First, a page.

Will the Majority of People Be Able to Afford Going Green Research Proposal

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¶ … people be able to afford going green?

Overall Research

The increasing environmental concerns brought on by carbon emissions and other pollutants from human activities have led to a greater consumer awareness of and demand for sustainable products. "Going green," as moving towards products and modes of life that are more sustainable and less environmentally damaging, can present significant cost savings in the long-term to the efficiency and availability of renewable resources. At the same time the adoption of sustainable technologies and the switch to sustainable products can be dissuading to many. A more detailed analysis of the cost of growing green and the amount of the average American household's budget that could be made available for this purpose will determine if most households can truly afford sustainability.

Background of the Problem

The cost of switching to green alternatives for energy production and in materials used in consumer products can be quite costly. Research has shown that despite a potential for more cost effective technologies, investing in solar energy for homes and small businesses is still a long way off from making sense to the average consumer (Lewis, 2007). Some have even gone so far as to call sustainability in general a false hope, as the economic barriers to true sustainability are simply too great (Kremer & Miguel, 2007). The proposed research will help to determine the truth of these beliefs and the true affordability of sustainability.

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Research Proposal on Will the Majority of People Be Able to Afford Going Green Assignment

The problem that the proposed research will address is the issue of a lack of an accurate understanding of the costs associated with "going green" and adopting sustainable technologies and products. Estimates of up front cost increases and expected long-term cost savings, if any, differ greatly from analyst to analyst even within the same narrow topic within the broader framework of sustainability. Cost and benefit estimates for a transition to biofuels rather than petroleum-based fuels are so disparate that while some researchers predict near immediate savings, others see no economic or even environmentally sustainability in biofuels at all (Polasky 2009; Doombosch & Steemblik, 2007). The lack of a general agreement will be a holdback to the proposed research but is also the reason for its necessity.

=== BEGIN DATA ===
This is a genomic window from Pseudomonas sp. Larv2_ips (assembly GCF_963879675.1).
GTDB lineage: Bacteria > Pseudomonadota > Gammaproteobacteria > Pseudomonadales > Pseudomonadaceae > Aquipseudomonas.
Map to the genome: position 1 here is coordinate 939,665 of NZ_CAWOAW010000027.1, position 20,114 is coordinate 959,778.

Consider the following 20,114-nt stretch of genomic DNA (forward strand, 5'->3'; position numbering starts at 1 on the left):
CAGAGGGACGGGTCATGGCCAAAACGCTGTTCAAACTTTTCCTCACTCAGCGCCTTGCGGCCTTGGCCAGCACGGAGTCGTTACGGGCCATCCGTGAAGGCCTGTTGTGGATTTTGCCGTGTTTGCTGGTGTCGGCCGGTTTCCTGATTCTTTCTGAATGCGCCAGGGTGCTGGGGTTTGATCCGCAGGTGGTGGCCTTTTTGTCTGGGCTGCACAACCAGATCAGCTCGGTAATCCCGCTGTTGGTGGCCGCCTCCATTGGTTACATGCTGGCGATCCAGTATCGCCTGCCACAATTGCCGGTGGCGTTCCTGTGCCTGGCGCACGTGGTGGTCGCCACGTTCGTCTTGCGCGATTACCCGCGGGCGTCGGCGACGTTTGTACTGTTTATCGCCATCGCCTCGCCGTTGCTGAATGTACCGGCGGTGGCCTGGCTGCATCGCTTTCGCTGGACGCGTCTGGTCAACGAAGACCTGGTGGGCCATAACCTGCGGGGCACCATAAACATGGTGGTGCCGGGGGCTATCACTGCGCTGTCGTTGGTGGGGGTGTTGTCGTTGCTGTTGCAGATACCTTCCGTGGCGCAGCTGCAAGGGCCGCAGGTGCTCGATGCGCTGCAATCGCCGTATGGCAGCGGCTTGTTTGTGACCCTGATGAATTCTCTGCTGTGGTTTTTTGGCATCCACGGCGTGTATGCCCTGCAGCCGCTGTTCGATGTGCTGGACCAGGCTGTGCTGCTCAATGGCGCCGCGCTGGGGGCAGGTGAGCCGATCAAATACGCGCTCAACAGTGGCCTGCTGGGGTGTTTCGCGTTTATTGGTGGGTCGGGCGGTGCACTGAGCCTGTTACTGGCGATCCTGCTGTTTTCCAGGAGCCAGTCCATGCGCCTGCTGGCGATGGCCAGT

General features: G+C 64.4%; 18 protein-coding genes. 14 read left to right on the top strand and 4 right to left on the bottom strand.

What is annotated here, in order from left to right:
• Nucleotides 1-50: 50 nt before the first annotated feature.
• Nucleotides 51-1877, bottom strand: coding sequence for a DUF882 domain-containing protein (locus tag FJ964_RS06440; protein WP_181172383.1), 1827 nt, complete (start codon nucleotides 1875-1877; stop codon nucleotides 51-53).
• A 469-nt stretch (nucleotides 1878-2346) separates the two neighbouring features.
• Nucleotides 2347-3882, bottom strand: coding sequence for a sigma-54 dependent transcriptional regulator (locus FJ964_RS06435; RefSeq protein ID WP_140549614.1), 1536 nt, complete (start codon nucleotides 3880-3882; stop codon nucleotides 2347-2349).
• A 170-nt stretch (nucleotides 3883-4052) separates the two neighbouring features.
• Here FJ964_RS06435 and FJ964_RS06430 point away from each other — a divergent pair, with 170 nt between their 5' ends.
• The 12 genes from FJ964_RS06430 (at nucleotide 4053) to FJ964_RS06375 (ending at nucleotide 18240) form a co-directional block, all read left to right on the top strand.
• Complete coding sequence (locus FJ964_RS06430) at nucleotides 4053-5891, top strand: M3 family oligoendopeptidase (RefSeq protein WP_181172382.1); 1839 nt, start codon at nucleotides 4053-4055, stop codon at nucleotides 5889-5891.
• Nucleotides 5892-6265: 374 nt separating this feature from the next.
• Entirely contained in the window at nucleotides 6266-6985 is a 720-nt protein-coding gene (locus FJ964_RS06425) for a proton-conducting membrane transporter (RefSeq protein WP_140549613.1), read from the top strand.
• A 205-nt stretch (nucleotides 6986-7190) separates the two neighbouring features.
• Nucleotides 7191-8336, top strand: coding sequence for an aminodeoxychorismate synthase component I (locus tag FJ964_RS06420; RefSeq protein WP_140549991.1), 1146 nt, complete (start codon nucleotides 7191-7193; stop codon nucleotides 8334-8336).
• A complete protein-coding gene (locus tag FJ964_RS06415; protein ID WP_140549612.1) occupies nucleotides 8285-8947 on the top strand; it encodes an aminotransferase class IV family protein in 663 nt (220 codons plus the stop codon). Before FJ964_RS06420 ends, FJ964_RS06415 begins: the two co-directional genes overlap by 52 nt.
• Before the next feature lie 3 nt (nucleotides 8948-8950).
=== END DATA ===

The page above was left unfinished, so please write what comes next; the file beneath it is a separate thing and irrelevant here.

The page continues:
Purpose Statement

In determining the true costs of various elements of "going green," and comparing these costs to the current household incomes of the average American family unit, a determination as to whether or not most Americans can truly afford to go green will be made. This is the primary purpose for the proposed research, as determining the economic feasibility of sustainability would go a long way towards suggesting new methods for increasing sustainable options, choices, and lifestyles. More affordable areas of sustainability could be recommended as starting points for consumers, with recommendations to producers regarding which technologies and products need work could also be achieved.

Overall Research Questions

The research questions that will be addressed in the proposed research will fall primarily into two categories, those focused on determining the cost of sustainability, and those that are concerned with the current state of the American household's budget. The cost of adopting sustainable technology is, as noted above, considerable in up front terms, yet the long-term costs and benefits are a matter of much debate and will require intensive investigation and careful analysis. Questions of the income of the average American household and the amount that can be spent on sustainable technologies is complicated by factors such as the cost of non-sustainable resources and the indirect costs of carbon emissions (Weber & Matthews, 2007). Declines in income, on the other hand have been associated with declines in health in what can be a negative cycle, questioning the economic advisability of switching strained consumers to sustainable technologies (Woolf, 2007).

Literature Review

Economic evolution and environmental demise

Gaetan Verhoosel (1998) commences with a discussion of the evolutions which have marked the world throughout the past recent years. At an economic level, a relevant example in this sense is constituted by the increase of foreign direct investments. In light of globalization, liberalization and opening boundaries, more foreign funds have entered countries and they have supported their development. Emerging countries have as such grown at an industrial, technologic and economic level. From an environmental standpoint nevertheless, they have decreased since the increase in activities has also materialized in an increase in pollution. In light of these findings, Verhoosel calls for the development and introduction of new legislations which correlate the environmental needs with the other country specific needs.